Press gets sneak peek of DNC protester lockup

The holding cells for detained DNC protesters are spartan — chain link, chairs and concrete — but the razor wire was removed during the media tour of the facility. (Photo/Bob Spencer)

The holding cells for detained DNC protesters are spartan — chain link, chairs and concrete — but the razor wire was removed during the media tour of the facility. (Photo/Bob Spencer)

After more than a week of rampant speculation over what has been dubbed by some activists as “Gitmo on the Platte,” the Denver Sheriff’s Department invited members of the media on a tour of the controversial jail built to process those who are arrested during next week’s Democratic National Convention. During the Wednesday morning walkthough, sheriff’s officials confirmed that the facility will be able to hold up to 400 arrestees and that guards will be carrying Tasers.

The tour was the first to provide media a look inside the jail since the facility’s location was discovered and filmed by a local television station last week, prompting activists to assail the lockup as a secret plan by the city to curtail free speech. The Denver Mayor’s Office promised a media walkthrough of the facility soon after its location was revealed.

One thing that was noticeable upon entering the city-owned warehouse at 3833 Steele St. was the harsh breeze coming from more than a dozen white ventilation tubes connected to outside vans supplying air conditioning.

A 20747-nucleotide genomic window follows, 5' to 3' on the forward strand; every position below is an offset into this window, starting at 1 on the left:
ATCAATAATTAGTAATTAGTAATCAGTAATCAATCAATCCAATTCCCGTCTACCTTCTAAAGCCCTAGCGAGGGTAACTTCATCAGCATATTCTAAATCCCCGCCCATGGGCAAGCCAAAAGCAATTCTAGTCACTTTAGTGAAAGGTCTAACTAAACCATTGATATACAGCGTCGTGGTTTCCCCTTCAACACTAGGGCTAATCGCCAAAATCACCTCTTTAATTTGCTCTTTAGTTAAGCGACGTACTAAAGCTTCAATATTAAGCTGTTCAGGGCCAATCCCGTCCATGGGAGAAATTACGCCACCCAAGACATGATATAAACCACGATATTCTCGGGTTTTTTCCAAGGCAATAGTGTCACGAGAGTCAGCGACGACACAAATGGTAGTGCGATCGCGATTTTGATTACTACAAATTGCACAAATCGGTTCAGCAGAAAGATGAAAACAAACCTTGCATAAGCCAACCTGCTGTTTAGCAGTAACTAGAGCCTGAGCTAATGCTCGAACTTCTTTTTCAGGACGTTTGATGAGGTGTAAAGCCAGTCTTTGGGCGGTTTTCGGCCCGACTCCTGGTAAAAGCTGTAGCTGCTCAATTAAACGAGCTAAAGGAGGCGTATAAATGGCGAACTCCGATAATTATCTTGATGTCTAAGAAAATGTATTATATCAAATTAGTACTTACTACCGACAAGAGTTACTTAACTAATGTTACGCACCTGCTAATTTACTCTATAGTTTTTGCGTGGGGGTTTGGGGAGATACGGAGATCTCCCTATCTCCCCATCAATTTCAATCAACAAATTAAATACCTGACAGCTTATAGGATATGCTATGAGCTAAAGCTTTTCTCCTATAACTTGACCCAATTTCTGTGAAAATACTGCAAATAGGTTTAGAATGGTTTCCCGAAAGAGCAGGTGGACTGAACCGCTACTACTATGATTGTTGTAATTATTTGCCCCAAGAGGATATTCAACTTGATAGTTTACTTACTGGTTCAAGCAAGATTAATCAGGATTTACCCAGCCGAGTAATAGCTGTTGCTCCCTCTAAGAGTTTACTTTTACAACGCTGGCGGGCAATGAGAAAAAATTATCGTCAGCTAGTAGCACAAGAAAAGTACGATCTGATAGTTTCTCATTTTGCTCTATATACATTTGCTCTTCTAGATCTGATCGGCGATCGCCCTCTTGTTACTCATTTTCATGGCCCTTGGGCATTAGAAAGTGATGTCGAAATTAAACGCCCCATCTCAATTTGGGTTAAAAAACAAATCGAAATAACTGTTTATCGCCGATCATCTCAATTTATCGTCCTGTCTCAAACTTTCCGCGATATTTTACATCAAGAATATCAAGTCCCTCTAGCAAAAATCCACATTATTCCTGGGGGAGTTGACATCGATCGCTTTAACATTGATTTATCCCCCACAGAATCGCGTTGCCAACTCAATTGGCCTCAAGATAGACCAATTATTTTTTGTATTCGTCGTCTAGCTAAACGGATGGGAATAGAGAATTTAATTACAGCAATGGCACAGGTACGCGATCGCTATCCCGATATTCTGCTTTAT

The second thing that immediately stood out was the missing razor wire from the metal fence cages where arrestees are planned to be held. TV news footage broadcast of the facility had shown cages topped with barbed wire, but it had been removed before the tour.

Denver County Undersherriff Bill Lovinger gives a tour of the overflow processing center. (Photo/Bob Spencer)

Denver County Undersherriff Bill Lovinger gives a tour of the overflow processing center. (Photo/Bob Spencer)

It was because of “community reaction” that the wire was removed, said the tour leader, Undersheriff Bill Lovingier, manager of the Denver Sheriff’s Department, the agency that is responsible for corrections in the city. Instead of the razor wire, there will be a metal fenced ceiling to prevent escape attempts, and private contract workers were busy securing the cage tops during the tour.

In 2006, a city audit found that the building, which was used to store elections equipment, was plagued by radical temperature changes, getting so hot as to possibly damage the machines. But Lovingier insisted that the warehouse would continue to be air conditioned with the cooling vans and a large collection of industrial floor fans.

Steps in the booking process